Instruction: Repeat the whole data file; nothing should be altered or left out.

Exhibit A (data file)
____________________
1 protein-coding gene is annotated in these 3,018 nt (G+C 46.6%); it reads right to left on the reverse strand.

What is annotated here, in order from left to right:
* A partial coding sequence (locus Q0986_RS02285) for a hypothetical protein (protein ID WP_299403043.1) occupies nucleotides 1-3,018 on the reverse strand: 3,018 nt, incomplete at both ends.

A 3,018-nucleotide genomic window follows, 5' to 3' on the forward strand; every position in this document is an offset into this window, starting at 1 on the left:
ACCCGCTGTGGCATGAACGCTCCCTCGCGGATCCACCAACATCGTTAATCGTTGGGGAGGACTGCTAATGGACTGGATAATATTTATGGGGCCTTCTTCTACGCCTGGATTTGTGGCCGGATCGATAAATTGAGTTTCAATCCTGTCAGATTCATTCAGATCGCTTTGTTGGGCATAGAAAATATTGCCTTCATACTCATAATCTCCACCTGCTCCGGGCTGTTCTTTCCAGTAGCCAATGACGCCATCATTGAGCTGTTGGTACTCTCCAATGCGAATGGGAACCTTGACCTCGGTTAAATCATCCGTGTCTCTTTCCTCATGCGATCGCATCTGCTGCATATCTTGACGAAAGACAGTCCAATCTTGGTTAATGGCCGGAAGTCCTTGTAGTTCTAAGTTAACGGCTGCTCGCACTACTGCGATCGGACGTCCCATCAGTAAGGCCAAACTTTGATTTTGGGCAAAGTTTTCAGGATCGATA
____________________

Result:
1 protein-coding gene is annotated in these 3,018 nt (G+C 46.6%); it reads right to left on the reverse strand.

What is annotated here, in order from left to right:
* A partial coding sequence (locus Q0986_RS02285) for a hypothetical protein (protein ID WP_299403043.1) occupies nucleotides 1-3,018 on the reverse strand: 3,018 nt, incomplete at both ends.

A 3,018-nucleotide genomic window follows, 5' to 3' on the forward strand; every position in this document is an offset into this window, starting at 1 on the left:
ACCCGCTGTGGCATGAACGCTCCCTCGCGGATCCACCAACATCGTTAATCGTTGGGGAGGACTGCTAATGGACTGGATAATATTTATGGGGCCTTCTTCTACGCCTGGATTTGTGGCCGGATCGATAAATTGAGTTTCAATCCTGTCAGATTCATTCAGATCGCTTTGTTGGGCATAGAAAATATTGCCTTCATACTCATAATCTCCACCTGCTCCGGGCTGTTCTTTCCAGTAGCCAATGACGCCATCATTGAGCTGTTGGTACTCTCCAATGCGAATGGGAACCTTGACCTCGGTTAAATCATCCGTGTCTCTTTCCTCATGCGATCGCATCTGCTGCATATCTTGACGAAAGACAGTCCAATCTTGGTTAATGGCCGGAAGTCCTTGTAGTTCTAAGTTAACGGCTGCTCGCACTACTGCGATCGGACGTCCCATCAGTAAGGCCAAACTTTGATTTTGGGCAAAGTTTTCAGGATCGATA